Posts Tagged ‘Airbox’

Force India VJM07 , double snorkel airbox

Force India VJM07 Airbox  Jerez test January 2014


   Force India adopted a double snorkel airbox on the VJM07, a solution origins on Mc Laren back in 2011. That design offers a less draggy bodywork behind driver’s head compared to Toro Rosso, but  increased air disruption on the rear wing.



Marussia M03 – Airbox zone details

Motor Racing - Formula One Testing - Day 3 - Jerez, Spain


    Airbox on M03 is very effective in regards of cooling. Beyond the main triangular inlet, there are two more additional openings to cool down  internal mechanical parts ( i assume them to be the oil radiator and ERS components). Exploiting  airbox zone allows mechanics  to maintain sidepod inlets close to 2013 dimensions rather than enlarging them a lot. The appearance of the car now lacking the sculpted bodywork behind the driver’s head  resembles more to monocoques prior to 1997 season . Worth’s taking into consideration that such a configuration is more draggy and suffers increased negative aero impact caused from  driver’s helmet .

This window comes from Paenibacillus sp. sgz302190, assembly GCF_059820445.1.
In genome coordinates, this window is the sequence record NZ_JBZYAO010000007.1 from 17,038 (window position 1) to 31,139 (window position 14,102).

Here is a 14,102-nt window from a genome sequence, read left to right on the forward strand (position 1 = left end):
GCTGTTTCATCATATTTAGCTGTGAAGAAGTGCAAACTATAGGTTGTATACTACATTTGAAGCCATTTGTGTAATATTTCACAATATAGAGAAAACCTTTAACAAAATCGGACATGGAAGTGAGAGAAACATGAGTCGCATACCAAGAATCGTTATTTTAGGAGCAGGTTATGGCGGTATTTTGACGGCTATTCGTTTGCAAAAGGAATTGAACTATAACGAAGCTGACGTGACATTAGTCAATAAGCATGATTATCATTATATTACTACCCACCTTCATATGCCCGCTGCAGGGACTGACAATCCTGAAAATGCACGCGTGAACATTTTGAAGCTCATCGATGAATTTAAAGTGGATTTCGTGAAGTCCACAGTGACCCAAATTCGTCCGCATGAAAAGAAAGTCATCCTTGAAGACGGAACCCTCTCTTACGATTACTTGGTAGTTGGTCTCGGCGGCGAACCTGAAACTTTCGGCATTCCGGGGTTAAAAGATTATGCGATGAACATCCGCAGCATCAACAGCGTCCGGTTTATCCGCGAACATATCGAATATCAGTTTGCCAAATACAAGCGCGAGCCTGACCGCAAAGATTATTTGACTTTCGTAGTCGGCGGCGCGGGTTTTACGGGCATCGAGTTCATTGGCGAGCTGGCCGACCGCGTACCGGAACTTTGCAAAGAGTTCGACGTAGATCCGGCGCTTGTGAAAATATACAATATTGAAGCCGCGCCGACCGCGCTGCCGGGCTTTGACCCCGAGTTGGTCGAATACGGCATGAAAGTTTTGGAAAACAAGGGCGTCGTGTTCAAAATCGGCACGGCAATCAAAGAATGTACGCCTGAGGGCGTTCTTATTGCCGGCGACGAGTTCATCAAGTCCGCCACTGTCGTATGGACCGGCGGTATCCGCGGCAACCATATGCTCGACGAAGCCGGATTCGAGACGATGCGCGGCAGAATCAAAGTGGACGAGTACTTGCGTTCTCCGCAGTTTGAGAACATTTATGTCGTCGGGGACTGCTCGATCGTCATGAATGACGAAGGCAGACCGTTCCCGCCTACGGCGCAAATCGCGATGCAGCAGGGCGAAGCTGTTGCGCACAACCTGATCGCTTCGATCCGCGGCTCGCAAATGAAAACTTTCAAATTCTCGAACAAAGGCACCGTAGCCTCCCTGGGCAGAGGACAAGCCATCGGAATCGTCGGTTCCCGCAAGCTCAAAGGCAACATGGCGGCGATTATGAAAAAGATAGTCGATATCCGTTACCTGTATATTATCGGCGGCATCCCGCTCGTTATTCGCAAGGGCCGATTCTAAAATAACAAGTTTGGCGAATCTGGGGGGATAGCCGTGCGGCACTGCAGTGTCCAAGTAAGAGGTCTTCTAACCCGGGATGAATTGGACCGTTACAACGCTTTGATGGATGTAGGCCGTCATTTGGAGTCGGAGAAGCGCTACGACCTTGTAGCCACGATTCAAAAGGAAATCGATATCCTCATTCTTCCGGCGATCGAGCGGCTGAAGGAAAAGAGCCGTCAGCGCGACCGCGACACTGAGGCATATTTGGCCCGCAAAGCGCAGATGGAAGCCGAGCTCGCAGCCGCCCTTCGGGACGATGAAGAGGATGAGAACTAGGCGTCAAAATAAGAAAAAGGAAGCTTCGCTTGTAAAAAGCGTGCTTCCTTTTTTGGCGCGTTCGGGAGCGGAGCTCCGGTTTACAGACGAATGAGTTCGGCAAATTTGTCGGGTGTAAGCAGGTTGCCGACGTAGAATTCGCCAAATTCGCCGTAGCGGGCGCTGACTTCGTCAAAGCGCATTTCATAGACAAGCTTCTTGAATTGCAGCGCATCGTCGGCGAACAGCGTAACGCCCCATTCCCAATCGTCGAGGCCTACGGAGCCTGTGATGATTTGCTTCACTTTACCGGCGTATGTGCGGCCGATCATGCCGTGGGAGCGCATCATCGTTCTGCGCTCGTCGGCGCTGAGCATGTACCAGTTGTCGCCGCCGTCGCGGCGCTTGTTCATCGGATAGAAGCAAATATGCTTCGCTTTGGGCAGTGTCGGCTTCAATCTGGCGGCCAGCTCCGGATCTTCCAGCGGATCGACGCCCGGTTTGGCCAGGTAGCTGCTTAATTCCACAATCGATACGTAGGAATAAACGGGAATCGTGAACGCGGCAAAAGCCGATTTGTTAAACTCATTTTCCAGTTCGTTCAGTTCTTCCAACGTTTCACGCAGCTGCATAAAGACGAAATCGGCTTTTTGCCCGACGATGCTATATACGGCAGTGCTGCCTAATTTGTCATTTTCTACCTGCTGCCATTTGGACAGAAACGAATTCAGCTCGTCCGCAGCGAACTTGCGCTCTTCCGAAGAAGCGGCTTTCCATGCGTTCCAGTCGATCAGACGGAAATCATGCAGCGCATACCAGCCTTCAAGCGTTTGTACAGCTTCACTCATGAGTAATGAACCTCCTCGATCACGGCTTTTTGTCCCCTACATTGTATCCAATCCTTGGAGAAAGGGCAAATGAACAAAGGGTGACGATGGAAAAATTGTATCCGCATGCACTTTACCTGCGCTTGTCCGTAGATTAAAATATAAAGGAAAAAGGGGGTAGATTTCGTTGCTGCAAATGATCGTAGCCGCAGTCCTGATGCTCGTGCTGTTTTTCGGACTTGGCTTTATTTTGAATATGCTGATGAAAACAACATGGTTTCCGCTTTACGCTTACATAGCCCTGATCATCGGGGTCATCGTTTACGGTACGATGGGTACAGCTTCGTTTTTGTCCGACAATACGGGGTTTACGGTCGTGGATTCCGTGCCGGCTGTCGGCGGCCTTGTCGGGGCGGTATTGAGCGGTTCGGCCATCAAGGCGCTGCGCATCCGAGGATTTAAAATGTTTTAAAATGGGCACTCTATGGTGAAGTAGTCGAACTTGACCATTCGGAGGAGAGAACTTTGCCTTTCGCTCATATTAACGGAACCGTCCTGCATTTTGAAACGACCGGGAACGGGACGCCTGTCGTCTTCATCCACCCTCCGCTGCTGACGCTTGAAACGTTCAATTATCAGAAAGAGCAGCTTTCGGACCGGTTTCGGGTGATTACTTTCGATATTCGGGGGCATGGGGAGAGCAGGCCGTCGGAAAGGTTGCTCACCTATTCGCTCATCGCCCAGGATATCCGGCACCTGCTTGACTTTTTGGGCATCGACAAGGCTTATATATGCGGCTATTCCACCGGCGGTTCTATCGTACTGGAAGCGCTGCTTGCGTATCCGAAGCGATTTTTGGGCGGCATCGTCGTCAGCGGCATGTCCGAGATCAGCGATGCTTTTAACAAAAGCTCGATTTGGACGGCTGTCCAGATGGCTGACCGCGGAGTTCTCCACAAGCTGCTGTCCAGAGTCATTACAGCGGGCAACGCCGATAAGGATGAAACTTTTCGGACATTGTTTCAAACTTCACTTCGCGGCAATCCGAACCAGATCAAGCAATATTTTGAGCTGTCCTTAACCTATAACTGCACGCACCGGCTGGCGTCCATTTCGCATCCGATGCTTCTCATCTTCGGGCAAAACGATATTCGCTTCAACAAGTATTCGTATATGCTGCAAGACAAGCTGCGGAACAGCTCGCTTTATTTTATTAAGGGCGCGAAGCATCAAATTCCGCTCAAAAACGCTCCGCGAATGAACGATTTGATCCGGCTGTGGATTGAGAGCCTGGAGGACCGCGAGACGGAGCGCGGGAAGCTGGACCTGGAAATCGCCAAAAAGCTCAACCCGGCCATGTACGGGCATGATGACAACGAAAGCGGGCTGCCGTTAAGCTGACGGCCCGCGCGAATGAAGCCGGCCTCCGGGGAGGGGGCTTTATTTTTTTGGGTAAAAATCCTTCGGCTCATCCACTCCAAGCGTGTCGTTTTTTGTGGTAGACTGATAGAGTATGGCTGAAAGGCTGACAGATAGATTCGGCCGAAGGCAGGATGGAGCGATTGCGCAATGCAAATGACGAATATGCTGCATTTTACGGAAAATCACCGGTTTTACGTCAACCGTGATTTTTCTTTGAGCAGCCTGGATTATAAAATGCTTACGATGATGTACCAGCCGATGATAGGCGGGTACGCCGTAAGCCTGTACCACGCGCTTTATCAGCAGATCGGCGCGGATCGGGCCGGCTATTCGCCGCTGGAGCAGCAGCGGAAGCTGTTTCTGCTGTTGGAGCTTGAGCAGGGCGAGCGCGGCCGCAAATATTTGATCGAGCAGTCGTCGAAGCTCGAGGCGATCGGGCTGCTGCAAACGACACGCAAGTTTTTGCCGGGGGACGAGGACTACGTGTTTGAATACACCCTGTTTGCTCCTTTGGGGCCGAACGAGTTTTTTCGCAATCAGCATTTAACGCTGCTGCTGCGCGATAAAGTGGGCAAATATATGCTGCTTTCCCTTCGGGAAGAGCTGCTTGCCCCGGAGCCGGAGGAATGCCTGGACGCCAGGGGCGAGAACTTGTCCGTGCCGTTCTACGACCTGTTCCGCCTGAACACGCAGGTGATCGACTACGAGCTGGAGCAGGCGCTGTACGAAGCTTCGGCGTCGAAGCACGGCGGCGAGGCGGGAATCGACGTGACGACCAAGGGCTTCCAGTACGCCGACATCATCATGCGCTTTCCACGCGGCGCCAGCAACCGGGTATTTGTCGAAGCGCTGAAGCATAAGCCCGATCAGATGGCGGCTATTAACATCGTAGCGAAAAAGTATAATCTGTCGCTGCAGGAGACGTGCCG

Finally a small but important cooling inlet exists where the engine cover starts to drop downwards to feed the gearbox radiator.

Team Lotus T128 – Airbox details


1.gearbox radiator

2.smaller pipes to feed gearbox radiator with fresh air for cooling

3.main airbox chamber

4.Renault engine , RS27-2011 V8

5.blade style roll hoop structure


  No 1. Gearbox radiator

No.5 blade roll

Team Lotus T128 – Blade roll hoop – multiple airbox inlets

               Team Lotus T128 has a blade roll hoop similar to the one pioneered by Mercedes W02 car last season but  thicker  to meet with 2012 technical regulations . The benefits of this structure are a lower centre of gravity and a cleaner flow of air towards the rear wing because there is less frontal surface above driver’s helmet . As a result of it the airbox inlet is split into two primary hoses (No1). Formula 1 cars use a pyramidal carbon made air intake chamber to draw air above the driver helmet to feed engine with air. Additionally there are  two smaller ones (No2) lying lower to provide gearbox radiator with fresh cooling air .

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